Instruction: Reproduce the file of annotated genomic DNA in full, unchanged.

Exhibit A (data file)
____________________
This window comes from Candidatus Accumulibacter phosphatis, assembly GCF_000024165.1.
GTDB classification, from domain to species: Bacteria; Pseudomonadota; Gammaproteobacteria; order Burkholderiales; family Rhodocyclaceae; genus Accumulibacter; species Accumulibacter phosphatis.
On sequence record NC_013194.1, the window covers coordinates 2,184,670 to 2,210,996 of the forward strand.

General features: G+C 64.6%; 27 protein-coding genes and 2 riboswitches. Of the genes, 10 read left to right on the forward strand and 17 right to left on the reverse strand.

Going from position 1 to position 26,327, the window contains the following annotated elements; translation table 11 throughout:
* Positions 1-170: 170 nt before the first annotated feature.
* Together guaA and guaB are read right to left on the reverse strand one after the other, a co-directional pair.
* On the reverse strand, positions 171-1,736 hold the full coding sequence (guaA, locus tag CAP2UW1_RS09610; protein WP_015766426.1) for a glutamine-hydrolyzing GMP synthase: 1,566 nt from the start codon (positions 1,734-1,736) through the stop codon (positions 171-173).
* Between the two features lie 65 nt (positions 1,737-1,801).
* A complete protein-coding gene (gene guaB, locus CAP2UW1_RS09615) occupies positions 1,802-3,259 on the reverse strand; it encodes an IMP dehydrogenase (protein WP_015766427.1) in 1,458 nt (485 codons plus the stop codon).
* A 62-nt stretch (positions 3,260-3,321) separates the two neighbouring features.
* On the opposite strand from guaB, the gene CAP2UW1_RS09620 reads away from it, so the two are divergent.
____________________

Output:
This window comes from Candidatus Accumulibacter phosphatis, assembly GCF_000024165.1.
GTDB classification, from domain to species: Bacteria; Pseudomonadota; Gammaproteobacteria; order Burkholderiales; family Rhodocyclaceae; genus Accumulibacter; species Accumulibacter phosphatis.
On sequence record NC_013194.1, the window covers coordinates 2,184,670 to 2,210,996 of the forward strand.

General features: G+C 64.6%; 27 protein-coding genes and 2 riboswitches. Of the genes, 10 read left to right on the forward strand and 17 right to left on the reverse strand.

Going from position 1 to position 26,327, the window contains the following annotated elements; translation table 11 throughout:
* Positions 1-170: 170 nt before the first annotated feature.
* Together guaA and guaB are read right to left on the reverse strand one after the other, a co-directional pair.
* On the reverse strand, positions 171-1,736 hold the full coding sequence (guaA, locus tag CAP2UW1_RS09610; protein WP_015766426.1) for a glutamine-hydrolyzing GMP synthase: 1,566 nt from the start codon (positions 1,734-1,736) through the stop codon (positions 171-173).
* Between the two features lie 65 nt (positions 1,737-1,801).
* A complete protein-coding gene (gene guaB, locus CAP2UW1_RS09615) occupies positions 1,802-3,259 on the reverse strand; it encodes an IMP dehydrogenase (protein WP_015766427.1) in 1,458 nt (485 codons plus the stop codon).
* A 62-nt stretch (positions 3,260-3,321) separates the two neighbouring features.
* On the opposite strand from guaB, the gene CAP2UW1_RS09620 reads away from it, so the two are divergent.